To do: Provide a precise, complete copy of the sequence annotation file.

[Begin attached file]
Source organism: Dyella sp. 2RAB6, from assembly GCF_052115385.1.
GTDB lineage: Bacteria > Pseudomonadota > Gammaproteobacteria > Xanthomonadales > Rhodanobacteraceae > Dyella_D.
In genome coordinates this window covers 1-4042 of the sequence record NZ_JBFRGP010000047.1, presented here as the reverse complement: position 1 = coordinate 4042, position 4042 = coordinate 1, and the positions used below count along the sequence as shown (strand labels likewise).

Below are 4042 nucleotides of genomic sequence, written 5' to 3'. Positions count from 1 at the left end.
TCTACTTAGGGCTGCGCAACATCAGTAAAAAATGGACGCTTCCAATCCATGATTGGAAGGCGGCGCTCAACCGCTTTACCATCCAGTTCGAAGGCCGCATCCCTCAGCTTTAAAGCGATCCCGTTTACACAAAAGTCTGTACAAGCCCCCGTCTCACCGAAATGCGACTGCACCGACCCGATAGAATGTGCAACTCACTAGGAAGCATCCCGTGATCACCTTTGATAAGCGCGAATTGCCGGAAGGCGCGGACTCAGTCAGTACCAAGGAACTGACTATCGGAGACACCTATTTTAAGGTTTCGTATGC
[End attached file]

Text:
Source organism: Dyella sp. 2RAB6, from assembly GCF_052115385.1.
GTDB lineage: Bacteria > Pseudomonadota > Gammaproteobacteria > Xanthomonadales > Rhodanobacteraceae > Dyella_D.
In genome coordinates this window covers 1-4042 of the sequence record NZ_JBFRGP010000047.1, presented here as the reverse complement: position 1 = coordinate 4042, position 4042 = coordinate 1, and the positions used below count along the sequence as shown (strand labels likewise).

Below are 4042 nucleotides of genomic sequence, written 5' to 3'. Positions count from 1 at the left end.
TCTACTTAGGGCTGCGCAACATCAGTAAAAAATGGACGCTTCCAATCCATGATTGGAAGGCGGCGCTCAACCGCTTTACCATCCAGTTCGAAGGCCGCATCCCTCAGCTTTAAAGCGATCCCGTTTACACAAAAGTCTGTACAAGCCCCCGTCTCACCGAAATGCGACTGCACCGACCCGATAGAATGTGCAACTCACTAGGAAGCATCCCGTGATCACCTTTGATAAGCGCGAATTGCCGGAAGGCGCGGACTCAGTCAGTACCAAGGAACTGACTATCGGAGACACCTATTTTAAGGTTTCGTATGC